Sustainability | 10 Jun 2021 | By Sun International
Wild Coast Sun spends R1.8m on local communities
In 2020, Wild Coast Sun helped to give the Trauma and Care Centre at the Mzamba Police Station, which offers counselling to victims of rape and child abuse, a makeover. | Photo by Supplied
Wild Coast Sun’s 2020 socio-economic development projects ranged from vegetable gardens to a trauma centre and school upliftment.
In partnership with local shareholders Wild Coast Sun Mbizana Development Trust and Mgungundlovu CPA, Sun International’s Wild Coast Sun spent R1.8 million towards socio-economic development (SED) during 2020.
The projects ranged from vegetable gardens to fixing up trauma centres at police stations and donating science kits to high schools.
“We are very proud to have supported our local communities, providing vegetables to eat, safe places to go after violent incidents, and ensuring that schools have decent teaching resources and toilet facilities,” said Peter Tshidi, Wild Coast Sun general manager.
Education was the biggest beneficiary of SED spending, at R1 127 111. This critical area was followed by environmental issues, which secured R397 014, while sport received R143 981 and agriculture R108 013. The arts wrapped up spending, with an investment of R24 380.
In addition to other projects in the education space, Wild Coast Sun donated science kits, mathematics study guides, and sanitary pads to 10 high schools in the Alfred Nzo East District for grades 10, 11, and 12 pupils.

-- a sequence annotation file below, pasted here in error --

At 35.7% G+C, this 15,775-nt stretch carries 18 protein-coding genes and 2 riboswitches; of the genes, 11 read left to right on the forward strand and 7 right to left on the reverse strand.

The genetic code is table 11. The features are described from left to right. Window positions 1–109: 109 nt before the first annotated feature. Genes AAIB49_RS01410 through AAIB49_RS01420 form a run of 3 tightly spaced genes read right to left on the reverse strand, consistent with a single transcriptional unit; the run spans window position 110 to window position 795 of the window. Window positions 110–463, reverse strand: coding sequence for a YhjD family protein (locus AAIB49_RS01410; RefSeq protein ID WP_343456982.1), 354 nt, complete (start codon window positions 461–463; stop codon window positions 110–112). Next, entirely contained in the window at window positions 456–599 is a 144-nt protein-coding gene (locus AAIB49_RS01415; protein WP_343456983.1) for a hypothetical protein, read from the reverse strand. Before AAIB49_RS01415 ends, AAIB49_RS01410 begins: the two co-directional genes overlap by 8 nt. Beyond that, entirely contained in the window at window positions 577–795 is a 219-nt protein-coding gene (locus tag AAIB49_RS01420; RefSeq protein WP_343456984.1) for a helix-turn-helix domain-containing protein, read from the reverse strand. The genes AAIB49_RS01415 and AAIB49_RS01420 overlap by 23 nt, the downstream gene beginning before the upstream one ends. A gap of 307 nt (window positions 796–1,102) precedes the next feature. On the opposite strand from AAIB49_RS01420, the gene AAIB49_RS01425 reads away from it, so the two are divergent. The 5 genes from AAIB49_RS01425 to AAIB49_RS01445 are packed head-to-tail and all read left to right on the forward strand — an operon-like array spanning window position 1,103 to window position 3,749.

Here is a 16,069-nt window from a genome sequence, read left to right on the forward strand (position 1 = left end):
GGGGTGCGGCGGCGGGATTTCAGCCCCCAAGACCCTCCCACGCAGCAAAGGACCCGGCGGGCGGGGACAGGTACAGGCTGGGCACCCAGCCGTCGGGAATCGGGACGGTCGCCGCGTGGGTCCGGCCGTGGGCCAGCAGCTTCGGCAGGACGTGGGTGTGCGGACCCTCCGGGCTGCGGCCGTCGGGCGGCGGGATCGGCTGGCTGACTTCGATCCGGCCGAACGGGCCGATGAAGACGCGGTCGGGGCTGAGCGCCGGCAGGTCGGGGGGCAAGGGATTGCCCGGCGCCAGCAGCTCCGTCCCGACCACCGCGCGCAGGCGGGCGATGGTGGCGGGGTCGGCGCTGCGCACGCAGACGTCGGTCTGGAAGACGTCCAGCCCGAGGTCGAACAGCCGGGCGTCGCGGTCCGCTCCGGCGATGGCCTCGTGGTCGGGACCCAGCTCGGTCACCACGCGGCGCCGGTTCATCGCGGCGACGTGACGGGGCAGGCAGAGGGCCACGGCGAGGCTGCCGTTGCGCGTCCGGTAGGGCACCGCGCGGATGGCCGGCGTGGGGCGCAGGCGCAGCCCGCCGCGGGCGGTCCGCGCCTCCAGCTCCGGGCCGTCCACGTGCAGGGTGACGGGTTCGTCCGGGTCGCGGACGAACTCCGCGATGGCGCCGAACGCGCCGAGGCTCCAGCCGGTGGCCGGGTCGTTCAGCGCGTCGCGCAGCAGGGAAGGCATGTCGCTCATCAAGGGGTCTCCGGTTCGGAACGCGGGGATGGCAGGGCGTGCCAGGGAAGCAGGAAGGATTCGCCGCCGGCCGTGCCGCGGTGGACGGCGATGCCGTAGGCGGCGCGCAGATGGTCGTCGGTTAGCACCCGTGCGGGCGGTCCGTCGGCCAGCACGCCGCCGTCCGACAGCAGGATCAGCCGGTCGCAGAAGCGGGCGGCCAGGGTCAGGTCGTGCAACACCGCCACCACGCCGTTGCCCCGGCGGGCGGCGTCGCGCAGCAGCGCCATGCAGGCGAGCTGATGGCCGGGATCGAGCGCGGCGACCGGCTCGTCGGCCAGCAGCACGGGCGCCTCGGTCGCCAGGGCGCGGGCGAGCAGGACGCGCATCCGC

Another project is the Golf Coaching Academy. Professional golfer Arnold Mentz instructs 15 to 20 learners, aged between eight and 18, from Ithuba Primary and Vulindlela High schools in the Eastern Cape. On a Friday afternoon, they play and learn on-course rules and regulations, while Saturday mornings find them on the Wild Coast Sun’s challenging 18-hole championship golf course that stretches along the stunning coast.
To help feed the local community, Wild Coast Sun also sponsored Queens Greens – which comprises 14ha of land and employs six workers to plant various vegetables – with a borehole, pump, and installation fees. The resort also buys vegetables for its kitchens from Queens Greens.
“These are just some examples of the work we have done in the past year. In 2020, we started or completed 15 projects that will help alleviate poverty in our communities, while also providing tangible benefits in the way of vegetable gardens, textbooks, and after-hour activities,” Tshidi added.